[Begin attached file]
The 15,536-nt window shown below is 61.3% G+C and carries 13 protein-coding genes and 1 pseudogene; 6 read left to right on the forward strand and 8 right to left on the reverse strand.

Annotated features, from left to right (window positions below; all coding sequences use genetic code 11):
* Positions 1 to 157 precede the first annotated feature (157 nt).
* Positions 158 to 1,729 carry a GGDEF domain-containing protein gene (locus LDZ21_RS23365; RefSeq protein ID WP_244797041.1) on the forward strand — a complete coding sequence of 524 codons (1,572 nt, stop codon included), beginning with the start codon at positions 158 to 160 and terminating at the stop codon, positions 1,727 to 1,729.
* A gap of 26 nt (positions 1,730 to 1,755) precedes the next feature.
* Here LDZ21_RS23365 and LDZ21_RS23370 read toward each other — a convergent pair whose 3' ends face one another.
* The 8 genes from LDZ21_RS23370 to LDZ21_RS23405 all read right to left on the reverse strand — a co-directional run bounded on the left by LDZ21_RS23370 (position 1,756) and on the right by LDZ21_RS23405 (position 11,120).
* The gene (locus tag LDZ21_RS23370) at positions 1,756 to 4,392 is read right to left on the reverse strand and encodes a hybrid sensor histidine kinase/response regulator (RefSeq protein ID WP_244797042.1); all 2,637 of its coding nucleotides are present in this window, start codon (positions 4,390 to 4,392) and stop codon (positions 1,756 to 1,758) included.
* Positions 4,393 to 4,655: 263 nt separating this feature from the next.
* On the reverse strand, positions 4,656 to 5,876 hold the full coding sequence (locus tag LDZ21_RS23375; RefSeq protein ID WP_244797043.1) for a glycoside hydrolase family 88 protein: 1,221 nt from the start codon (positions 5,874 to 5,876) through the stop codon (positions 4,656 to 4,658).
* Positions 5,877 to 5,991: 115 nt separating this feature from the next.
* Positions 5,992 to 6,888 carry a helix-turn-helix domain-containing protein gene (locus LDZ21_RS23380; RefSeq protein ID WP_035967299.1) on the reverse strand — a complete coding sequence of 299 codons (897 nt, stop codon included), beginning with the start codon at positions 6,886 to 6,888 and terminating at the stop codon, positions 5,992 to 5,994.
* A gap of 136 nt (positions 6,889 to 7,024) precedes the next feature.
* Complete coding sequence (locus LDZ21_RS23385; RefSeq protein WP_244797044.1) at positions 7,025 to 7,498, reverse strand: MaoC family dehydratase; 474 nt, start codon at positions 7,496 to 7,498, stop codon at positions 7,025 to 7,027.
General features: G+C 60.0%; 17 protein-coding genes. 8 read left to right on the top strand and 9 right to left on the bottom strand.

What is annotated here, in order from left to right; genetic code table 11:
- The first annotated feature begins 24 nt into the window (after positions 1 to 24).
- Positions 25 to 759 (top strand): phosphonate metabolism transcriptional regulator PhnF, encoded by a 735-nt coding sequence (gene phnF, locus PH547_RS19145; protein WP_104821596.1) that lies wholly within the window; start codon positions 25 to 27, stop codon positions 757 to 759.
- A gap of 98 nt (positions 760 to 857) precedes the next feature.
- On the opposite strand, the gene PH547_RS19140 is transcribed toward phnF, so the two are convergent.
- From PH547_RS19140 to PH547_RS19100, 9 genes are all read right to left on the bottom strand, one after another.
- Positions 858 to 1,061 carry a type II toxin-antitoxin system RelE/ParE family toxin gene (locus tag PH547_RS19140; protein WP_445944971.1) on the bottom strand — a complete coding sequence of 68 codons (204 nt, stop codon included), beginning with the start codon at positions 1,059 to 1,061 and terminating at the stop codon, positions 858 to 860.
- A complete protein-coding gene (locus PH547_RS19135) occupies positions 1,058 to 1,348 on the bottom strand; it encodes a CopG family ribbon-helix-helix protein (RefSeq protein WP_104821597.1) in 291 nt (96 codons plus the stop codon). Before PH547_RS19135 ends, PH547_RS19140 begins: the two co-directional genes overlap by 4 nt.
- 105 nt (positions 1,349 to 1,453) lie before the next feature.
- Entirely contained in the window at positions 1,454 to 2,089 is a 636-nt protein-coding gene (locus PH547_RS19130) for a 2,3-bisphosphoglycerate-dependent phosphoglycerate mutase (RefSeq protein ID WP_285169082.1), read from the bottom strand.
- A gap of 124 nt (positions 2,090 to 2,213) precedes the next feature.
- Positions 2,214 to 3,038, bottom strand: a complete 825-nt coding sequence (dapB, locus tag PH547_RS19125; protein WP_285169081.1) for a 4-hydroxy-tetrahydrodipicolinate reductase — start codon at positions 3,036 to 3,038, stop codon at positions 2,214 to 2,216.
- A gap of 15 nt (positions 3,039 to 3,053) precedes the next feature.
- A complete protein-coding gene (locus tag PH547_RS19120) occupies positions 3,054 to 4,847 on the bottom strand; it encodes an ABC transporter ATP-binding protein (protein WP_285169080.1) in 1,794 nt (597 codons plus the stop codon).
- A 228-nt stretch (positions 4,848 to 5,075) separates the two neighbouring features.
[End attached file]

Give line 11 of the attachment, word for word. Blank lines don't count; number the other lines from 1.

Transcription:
* Positions 5,877 to 5,991: 115 nt separating this feature from the next.